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In re Application of Committee on Judiciary, U.S. House of Representatives

United States District Court, District of Columbia

October 17, 2019



          Beryl A. Howell Chief Judge.

         The Department of Justice (“DOJ”), in an effort to bolster its position that the House of Representative's Committee on the Judiciary (“HJC”) “has failed to establish a particularized need for the requested grand jury materials” from Special Counsel Robert S. Mueller III's Report on the Investigation Into Russian Interference In The 2016 Presidential Election (“the Mueller Report”), DOJ's Resp. to App. of HJC for an Order Authorizing Release of Certain Grand Jury Materials (“DOJ Resp.”), at 30 (capitalization altered), ECF No. 20, filed an ex parte, in camera declaration about the grand jury-material redactions in Volume II of the Mueller Report, see Min. Ord. (Sept. 12, 2019), which Volume focused on possible obstruction of justice by the President. DOJ publicly filed a redacted version of the declaration. See DOJ Resp., Ex. 10, Decl. of Associate Deputy Attorney General (“ADAG”) Bradley Weinsheimer (“Redacted ADAG Decl.”), ECF No. 20-10. Never having seen the grand jury information redacted from the Mueller Report or the unredacted ADAG Declaration, HJC raises no objection to the appropriateness of DOJ's redactions under Federal Rule of Criminal Procedure 6(e). That Rule provides that government attorneys, among others, “must not disclose a matter occurring before the grand jury.” Fed. R. Crim. P. 6(e)(2)(B).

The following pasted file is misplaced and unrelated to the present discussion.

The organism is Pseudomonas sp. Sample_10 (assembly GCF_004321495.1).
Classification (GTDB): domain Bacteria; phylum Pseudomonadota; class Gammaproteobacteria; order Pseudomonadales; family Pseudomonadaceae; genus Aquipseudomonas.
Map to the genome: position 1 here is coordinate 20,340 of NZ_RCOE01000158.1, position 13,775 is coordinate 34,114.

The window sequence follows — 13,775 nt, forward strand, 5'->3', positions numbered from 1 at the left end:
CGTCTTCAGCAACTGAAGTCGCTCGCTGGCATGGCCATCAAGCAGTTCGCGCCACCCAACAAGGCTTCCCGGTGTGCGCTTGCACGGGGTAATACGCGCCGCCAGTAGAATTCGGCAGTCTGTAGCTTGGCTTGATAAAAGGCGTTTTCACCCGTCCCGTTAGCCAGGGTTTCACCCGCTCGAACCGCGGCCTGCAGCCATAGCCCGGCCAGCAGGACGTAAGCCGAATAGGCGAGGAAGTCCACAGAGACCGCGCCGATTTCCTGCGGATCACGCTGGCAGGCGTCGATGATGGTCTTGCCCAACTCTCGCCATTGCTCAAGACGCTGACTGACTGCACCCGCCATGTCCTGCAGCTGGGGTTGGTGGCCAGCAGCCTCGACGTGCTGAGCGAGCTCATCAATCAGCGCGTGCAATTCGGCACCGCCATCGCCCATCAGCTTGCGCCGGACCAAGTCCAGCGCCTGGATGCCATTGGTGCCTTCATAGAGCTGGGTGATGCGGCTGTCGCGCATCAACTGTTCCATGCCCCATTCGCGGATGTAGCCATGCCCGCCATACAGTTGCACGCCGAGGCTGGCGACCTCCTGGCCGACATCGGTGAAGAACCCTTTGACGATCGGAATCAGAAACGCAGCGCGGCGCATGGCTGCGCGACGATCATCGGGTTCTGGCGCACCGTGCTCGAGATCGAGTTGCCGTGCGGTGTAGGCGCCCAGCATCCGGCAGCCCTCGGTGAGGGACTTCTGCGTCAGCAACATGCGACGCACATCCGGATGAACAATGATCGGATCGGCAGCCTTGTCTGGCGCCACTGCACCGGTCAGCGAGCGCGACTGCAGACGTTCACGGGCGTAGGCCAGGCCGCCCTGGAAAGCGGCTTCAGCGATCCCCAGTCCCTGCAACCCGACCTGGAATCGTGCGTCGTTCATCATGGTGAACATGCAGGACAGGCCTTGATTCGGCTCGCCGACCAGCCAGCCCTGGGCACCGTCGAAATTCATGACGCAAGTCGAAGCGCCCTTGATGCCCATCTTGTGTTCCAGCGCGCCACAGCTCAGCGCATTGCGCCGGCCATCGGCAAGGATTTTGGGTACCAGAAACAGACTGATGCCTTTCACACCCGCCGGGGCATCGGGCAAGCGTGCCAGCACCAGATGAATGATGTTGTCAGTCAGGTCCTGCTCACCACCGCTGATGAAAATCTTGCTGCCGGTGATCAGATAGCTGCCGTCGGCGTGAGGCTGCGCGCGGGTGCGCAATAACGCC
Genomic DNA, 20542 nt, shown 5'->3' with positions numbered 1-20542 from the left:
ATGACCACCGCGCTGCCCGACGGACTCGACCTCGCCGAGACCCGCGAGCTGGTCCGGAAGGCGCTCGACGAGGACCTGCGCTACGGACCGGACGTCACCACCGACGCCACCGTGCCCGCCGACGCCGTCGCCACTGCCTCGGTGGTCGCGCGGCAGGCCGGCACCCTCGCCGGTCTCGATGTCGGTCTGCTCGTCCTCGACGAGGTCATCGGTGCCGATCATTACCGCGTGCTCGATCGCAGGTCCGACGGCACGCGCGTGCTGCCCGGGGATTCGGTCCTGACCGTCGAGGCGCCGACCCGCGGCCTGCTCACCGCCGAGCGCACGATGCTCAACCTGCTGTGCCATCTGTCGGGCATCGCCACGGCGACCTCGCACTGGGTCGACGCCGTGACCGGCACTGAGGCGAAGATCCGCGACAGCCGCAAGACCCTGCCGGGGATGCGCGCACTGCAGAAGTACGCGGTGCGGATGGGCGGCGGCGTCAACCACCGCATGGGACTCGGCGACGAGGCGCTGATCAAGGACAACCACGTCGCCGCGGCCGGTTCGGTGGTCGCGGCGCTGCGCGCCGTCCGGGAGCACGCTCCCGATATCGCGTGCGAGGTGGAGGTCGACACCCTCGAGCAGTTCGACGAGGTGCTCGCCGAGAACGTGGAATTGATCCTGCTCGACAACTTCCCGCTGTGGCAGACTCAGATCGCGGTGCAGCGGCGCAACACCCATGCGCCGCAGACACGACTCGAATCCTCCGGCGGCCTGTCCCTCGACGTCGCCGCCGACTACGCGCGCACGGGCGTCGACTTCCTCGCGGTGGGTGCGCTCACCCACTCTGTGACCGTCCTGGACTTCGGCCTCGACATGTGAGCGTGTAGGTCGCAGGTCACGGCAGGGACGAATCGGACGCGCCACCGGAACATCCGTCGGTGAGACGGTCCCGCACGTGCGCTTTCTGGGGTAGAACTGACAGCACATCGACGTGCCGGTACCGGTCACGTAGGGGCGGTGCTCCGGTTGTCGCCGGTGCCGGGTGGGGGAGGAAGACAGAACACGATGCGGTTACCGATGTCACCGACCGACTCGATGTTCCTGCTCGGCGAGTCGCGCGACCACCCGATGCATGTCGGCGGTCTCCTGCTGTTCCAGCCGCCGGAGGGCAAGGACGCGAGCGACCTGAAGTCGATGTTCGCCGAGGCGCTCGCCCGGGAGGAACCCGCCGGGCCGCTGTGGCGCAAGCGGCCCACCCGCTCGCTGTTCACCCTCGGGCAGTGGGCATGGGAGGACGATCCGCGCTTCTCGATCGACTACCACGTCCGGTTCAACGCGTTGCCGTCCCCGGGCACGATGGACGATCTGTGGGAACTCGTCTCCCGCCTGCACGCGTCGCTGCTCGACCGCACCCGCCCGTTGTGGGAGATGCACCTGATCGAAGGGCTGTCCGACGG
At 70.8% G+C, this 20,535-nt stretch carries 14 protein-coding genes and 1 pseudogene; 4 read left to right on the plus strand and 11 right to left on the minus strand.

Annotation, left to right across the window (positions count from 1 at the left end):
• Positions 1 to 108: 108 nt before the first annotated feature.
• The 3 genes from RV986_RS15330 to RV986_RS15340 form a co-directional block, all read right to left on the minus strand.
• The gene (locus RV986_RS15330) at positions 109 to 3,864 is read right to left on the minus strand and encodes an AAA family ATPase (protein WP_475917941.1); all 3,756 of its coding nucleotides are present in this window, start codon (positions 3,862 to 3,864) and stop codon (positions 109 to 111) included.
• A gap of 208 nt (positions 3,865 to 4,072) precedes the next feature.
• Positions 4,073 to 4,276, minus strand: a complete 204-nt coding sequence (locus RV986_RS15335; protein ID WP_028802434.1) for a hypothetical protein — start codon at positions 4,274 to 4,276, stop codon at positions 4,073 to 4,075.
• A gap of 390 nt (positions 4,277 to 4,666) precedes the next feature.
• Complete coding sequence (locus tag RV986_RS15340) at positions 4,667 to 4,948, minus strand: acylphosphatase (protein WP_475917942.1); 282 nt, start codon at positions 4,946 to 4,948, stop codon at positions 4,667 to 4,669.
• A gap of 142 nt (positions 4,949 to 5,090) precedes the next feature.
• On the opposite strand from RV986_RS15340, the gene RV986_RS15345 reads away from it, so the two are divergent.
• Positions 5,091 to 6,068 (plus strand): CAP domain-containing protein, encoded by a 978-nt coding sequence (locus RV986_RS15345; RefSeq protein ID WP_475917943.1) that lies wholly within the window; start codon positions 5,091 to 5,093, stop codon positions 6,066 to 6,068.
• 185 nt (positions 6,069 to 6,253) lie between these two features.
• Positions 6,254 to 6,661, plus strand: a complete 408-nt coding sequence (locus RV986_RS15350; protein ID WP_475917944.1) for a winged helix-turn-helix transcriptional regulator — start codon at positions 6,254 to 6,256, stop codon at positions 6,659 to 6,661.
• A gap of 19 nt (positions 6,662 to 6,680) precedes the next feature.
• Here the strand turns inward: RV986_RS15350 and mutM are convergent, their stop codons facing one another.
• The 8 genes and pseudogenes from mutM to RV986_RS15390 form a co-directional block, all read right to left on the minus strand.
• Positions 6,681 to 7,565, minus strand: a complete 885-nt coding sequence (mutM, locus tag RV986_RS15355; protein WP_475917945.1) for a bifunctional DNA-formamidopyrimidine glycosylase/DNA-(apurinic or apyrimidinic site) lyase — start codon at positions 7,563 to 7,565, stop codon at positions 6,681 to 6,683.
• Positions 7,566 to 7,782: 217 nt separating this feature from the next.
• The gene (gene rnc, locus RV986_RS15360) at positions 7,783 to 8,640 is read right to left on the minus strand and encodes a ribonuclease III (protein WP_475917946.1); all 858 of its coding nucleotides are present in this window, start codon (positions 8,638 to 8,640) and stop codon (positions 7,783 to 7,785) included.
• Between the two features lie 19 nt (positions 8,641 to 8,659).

The unredacted ADAG Declaration indicated that DOJ broadly interpreted Rule 6(e) as cloaking in secrecy the identities of individuals who did not testify before the grand jury. DOJ's assertion that identifying individuals who did not testify before the grand jury as part of the Mueller investigation would reveal “a matter occurring before the grand jury” is without merit and rejected. Accordingly, DOJ must refile a redacted version of the ADAG Declaration with the first sentence, part of the second sentence, and the final sentence of paragraph four unredacted.

         I. BACKGROUND